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The Brotherhood
How America prospered when workers and management were partners .

By Reviewed by H.W. Brands
Sunday, April 27, 2008

THE BIG SQUEEZE

Tough Times for the American Worker

By Steven Greenhouse | Knopf. 365 pp. $25.95

AMERICAN-MADE

The Enduring Legacy of the WPA: When FDR Put the Nation to Work

By Nick Taylor | Bantam. 630 pp. $27

In 1914 Henry Ford appalled his fellow automobile manufacturers by raising wages to $5 per day. This was twice the industry standard, and it prompted cries that Ford was spoiling workers for everyone else in the business. He countered that it was good not only for Ford Motor but for the American economy as a whole. "Our own sales depend in a measure upon the wages we pay," he said. "If we can distribute high wages, then that money is going to be spent, and it will serve to make storekeepers and distributors and manufacturers and workers in other lines more prosperous, and their prosperity will be reflected in our sales. . . . Country-wide high wages spell country-wide prosperity."

Ford's insight furnished the basis for much of American prosperity during the 20th century. Prior to Ford, employers had attempted to beat down wages, assuming that their workers' incomes had little connection to their companies' sales. Workers and customers were deemed to be separate, non-overlapping groups. But Ford, who intended to sell a car to every family in America, saw his workers as part of his customer base. If they couldn't afford cars, he couldn't sell them Fords.

More employers caught on, some voluntarily, others under the duress of strikes. By the 1950s, the American model of industrial economy was fairly perfected. Employers paid high wages; workers spent those wages on the goods they and other workers produced. Blue-collar workers gained a solid footing in the middle class, which became the center of gravity of American life. The economy as a whole grew steadily, year after year.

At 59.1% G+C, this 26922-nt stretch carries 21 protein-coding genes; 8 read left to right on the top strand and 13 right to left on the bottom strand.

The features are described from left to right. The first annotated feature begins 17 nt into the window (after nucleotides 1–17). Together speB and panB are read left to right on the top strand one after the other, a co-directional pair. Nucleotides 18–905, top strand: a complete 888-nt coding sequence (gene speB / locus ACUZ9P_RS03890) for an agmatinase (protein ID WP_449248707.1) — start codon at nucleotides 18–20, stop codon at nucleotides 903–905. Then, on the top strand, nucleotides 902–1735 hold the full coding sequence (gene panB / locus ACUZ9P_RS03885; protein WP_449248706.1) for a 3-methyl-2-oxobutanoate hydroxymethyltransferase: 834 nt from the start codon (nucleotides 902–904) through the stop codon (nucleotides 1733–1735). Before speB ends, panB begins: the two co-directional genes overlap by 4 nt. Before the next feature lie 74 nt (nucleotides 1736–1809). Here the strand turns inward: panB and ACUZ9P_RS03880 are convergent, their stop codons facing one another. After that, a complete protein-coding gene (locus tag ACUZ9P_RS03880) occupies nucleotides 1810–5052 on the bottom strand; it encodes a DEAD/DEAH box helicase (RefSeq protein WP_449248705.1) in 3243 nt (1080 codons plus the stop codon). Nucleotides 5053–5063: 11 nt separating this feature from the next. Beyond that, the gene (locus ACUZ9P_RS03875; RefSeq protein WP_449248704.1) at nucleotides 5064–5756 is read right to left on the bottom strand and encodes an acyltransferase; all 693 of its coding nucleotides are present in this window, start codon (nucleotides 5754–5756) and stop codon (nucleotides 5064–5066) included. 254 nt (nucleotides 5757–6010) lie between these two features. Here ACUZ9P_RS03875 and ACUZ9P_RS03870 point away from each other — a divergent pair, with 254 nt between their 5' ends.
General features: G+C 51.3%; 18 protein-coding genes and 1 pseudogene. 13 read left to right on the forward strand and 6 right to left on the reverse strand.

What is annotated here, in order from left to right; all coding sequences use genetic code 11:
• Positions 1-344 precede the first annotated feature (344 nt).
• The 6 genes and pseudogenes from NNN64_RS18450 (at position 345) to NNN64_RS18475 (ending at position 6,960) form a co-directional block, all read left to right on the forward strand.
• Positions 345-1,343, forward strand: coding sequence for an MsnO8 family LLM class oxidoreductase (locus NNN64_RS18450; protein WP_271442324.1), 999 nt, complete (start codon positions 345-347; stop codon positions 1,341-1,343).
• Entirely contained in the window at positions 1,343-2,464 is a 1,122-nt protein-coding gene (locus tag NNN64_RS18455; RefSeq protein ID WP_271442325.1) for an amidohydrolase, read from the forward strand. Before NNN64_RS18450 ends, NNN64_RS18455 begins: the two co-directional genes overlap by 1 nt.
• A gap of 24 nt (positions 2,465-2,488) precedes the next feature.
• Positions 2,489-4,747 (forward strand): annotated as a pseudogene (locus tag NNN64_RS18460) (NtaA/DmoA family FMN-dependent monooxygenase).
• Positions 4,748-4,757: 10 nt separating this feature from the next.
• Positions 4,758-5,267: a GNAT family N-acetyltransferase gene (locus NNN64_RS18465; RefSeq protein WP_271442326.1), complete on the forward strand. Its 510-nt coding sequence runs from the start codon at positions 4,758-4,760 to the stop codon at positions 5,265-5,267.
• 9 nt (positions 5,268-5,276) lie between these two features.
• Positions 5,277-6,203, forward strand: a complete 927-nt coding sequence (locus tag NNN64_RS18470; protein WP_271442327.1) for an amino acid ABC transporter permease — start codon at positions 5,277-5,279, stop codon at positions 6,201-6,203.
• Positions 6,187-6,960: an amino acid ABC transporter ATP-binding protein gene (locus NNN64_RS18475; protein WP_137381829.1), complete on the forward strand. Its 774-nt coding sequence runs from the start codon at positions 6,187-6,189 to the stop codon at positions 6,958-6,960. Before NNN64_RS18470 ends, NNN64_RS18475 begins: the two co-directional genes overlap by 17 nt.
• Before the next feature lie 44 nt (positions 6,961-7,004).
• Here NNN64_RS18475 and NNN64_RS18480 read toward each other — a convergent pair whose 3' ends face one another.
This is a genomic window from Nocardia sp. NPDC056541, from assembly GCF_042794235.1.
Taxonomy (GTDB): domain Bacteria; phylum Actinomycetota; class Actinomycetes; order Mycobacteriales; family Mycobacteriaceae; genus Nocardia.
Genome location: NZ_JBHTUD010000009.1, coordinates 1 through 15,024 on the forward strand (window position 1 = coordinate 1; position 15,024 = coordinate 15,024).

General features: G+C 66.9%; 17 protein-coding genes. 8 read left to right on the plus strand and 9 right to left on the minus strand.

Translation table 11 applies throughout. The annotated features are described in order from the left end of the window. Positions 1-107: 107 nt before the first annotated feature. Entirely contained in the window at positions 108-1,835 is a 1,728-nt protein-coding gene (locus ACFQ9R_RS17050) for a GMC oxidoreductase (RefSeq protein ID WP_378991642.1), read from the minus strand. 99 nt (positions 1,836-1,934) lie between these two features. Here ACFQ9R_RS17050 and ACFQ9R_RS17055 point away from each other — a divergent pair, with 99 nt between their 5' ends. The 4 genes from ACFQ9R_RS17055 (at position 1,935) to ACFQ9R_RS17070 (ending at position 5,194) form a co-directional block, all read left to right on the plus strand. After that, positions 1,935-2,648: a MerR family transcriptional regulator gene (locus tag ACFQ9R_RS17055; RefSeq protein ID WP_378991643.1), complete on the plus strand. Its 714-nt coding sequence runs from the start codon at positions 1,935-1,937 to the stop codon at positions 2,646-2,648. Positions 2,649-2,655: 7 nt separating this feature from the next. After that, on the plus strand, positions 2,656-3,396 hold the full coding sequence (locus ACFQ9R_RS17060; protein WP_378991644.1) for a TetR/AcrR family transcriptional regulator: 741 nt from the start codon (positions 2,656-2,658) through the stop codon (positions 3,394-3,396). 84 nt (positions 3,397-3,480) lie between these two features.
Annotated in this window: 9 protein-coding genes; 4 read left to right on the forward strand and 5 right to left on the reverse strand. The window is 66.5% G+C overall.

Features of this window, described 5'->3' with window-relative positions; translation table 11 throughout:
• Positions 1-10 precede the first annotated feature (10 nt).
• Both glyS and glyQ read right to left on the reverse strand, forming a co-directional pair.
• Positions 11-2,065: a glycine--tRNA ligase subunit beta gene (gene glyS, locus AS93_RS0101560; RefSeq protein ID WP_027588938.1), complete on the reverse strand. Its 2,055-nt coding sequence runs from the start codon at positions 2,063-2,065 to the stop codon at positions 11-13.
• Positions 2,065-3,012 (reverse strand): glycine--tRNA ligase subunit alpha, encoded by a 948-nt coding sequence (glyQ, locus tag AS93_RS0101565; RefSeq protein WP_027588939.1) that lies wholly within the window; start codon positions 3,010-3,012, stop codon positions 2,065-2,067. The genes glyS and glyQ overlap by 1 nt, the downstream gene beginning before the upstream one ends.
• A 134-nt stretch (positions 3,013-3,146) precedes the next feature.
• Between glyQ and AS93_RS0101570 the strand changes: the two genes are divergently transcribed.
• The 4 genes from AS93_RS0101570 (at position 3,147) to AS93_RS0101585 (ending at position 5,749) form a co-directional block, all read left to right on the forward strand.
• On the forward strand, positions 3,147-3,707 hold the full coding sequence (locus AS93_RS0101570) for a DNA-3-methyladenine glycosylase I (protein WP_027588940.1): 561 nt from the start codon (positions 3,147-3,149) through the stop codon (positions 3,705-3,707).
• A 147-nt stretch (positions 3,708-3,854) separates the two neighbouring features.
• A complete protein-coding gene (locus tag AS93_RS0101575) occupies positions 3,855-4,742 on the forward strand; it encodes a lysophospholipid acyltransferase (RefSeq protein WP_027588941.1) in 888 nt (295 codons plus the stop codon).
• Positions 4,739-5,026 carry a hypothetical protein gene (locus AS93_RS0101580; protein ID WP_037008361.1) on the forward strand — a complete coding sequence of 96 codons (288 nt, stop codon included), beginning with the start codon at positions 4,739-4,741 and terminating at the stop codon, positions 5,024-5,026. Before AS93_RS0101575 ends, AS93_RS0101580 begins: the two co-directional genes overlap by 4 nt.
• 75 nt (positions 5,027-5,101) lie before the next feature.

In The Big Squeeze, Steven Greenhouse picks up the story at this point, describing the postwar "social contract" by which management and labor acknowledged their interdependence. Greenhouse's focus is labor; he stresses the role of unions in ensuring that workers received their share of the growing pie. Yet he makes clear that management was an essential partner in the deal -- that General Motors' "Engine Charlie" Wilson, for example, was the necessary counterpart to Walter Reuther, the president of the United Auto Workers. The social contract, moreover, had the blessing of government. As Dwight Eisenhower explained it, "An American working man can own his own comfortable home and a car and send his children to well-equipped elementary and high schools and to colleges as well."

The social contract survived the turbulence of the 1960s, but it began to fray in the '70s, when rising oil prices and broader inflation eroded the purchasing power of workers. The contract broke down completely during the '80s. Deregulation of key industries, including airlines, trucking and telecommunications, played a part in its demise, as intensified competition among firms prevented them from passing the cost of wage hikes along to customers.

Government hostility to unions was no less crucial in destroying the mid-century model. From the 1880s to the 1930s, government had sided with capital in workplace disputes; from the New Deal to the 1980s, it had tilted toward labor. Ronald Reagan -- who, ironically, was the only president to have been the head of a union (the Screen Actors Guild) -- signaled the shift when he fired 11,000 air traffic controllers amid a 1981 walkout.

Developments of the 1990s scattered the ashes of the old model to the winds. Globalization intensified competition further, setting American workers against foreigners delighted to receive a tenth of what the Americans made. The emergence of new attitudes toward stock ownership -- and new modes of executive compensation -- created conditions in which management felt compelled to pump up share prices, often at the expense of workers.